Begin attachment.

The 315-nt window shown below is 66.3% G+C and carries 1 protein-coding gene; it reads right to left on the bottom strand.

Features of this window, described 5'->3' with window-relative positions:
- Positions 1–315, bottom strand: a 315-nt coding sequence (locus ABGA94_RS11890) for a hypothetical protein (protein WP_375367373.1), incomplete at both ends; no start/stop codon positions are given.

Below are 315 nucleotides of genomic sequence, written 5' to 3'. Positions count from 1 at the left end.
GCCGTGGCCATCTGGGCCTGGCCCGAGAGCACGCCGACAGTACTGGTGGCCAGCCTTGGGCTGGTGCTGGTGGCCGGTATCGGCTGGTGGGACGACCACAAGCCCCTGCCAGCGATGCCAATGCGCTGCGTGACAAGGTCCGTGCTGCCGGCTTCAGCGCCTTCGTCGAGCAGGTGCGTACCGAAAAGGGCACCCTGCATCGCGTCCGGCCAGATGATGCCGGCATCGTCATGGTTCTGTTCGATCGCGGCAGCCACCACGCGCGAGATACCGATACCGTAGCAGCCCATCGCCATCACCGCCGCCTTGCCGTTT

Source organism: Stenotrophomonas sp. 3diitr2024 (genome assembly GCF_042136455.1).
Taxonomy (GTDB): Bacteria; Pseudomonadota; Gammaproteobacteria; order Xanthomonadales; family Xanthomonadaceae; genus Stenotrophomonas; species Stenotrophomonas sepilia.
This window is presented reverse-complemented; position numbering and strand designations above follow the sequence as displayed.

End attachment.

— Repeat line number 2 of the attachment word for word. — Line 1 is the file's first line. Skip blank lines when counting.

Features of this window, described 5'->3' with window-relative positions: